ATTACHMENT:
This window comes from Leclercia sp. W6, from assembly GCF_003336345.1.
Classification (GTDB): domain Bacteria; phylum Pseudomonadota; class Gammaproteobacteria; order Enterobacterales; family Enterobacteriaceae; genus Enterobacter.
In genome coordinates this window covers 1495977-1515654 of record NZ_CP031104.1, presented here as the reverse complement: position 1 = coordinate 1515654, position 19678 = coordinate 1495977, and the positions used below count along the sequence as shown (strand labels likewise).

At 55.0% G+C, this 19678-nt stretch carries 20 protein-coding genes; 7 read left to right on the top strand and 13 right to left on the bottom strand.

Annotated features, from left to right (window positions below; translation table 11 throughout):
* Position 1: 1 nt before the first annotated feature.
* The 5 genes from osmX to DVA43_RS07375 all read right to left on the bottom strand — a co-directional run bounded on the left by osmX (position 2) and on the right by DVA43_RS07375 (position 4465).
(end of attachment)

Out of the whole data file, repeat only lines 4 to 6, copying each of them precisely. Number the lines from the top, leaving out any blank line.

At 55.0% G+C, this 19678-nt stretch carries 20 protein-coding genes; 7 read left to right on the top strand and 13 right to left on the bottom strand.

Annotated features, from left to right (window positions below; translation table 11 throughout):
* Position 1: 1 nt before the first annotated feature.